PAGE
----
Quantcast

Got Homework?

Connect with other students for help. It's a free community.

  • across
    MIT Grad Student
    Online now
  • laura*
    Helped 1,000 students
    Online now
  • Hero
    College Math Guru
    Online now

Here's the question you clicked on:

55 members online
  • 0 replying
  • 0 viewing

TuringTest

\[\lim_{x\to\infty}x=?\]

  • 2 years ago
  • 2 years ago

  • This Question is Closed
  1. Math4Life
    Best Response
    You've already chosen the best response.
    Medals 0

    What does that mean?

    • 2 years ago
  2. TuringTest
    Best Response
    You've already chosen the best response.
    Medals 7

    are we allowed to say this limit Does not exist? or is that an incorrect statement?

    • 2 years ago
  3. TuringTest
    Best Response
    You've already chosen the best response.
    Medals 7

    must we say the limit exists, and it is \(+\infty\) ?

    • 2 years ago
  4. Math4Life
    Best Response
    You've already chosen the best response.
    Medals 0

    Sorry i'm not that advanced in math yet

    • 2 years ago
  5. TuringTest
    Best Response
    You've already chosen the best response.
    Medals 7

    @FoolForMath @JamesJ @Zarkon @Mr.Math please clear up a technicality @Freckles here is our question

    • 2 years ago
  6. Math4Life
    Best Response
    You've already chosen the best response.
    Medals 0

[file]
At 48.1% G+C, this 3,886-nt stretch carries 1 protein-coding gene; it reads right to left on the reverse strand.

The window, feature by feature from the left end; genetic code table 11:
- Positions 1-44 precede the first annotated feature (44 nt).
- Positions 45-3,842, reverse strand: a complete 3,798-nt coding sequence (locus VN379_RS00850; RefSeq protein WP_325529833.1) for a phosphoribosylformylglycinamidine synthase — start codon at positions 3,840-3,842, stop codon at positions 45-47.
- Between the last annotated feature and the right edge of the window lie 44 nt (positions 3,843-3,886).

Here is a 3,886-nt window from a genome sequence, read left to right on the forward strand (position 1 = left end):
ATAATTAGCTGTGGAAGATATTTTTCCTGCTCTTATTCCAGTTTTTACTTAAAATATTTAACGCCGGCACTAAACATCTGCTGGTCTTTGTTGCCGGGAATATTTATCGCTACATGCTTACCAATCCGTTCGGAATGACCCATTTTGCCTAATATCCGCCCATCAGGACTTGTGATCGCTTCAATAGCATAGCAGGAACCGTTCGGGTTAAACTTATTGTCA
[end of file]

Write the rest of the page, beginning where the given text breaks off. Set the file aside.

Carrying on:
@TuringTest what is your question?

    • 2 years ago
  7. freckles
    Best Response
    You've already chosen the best response.
    Medals 1

    The question is can you interpret the limit being infinity as the limit does not exist?

    • 2 years ago
  8. freckles
    Best Response
    You've already chosen the best response.
    Medals 1

    And I'm not saying if the limit does not exist, then the limit is infinity Remember the logic stuff we learned in Discrete math p->q does not imply q->p

    • 2 years ago
  9. freckles
    Best Response
    You've already chosen the best response.
    Medals 1

    I'm saying if the limit is infinity, then the limit does not exist

    • 2 years ago
  10. TuringTest
    Best Response
    You've already chosen the best response.
    Medals 7

    I think the limit does exist, and it is \(=\infty\) freckles says that you can also say the limit does not exist because \(\infty\) is not a number I just want to get some more input

    • 2 years ago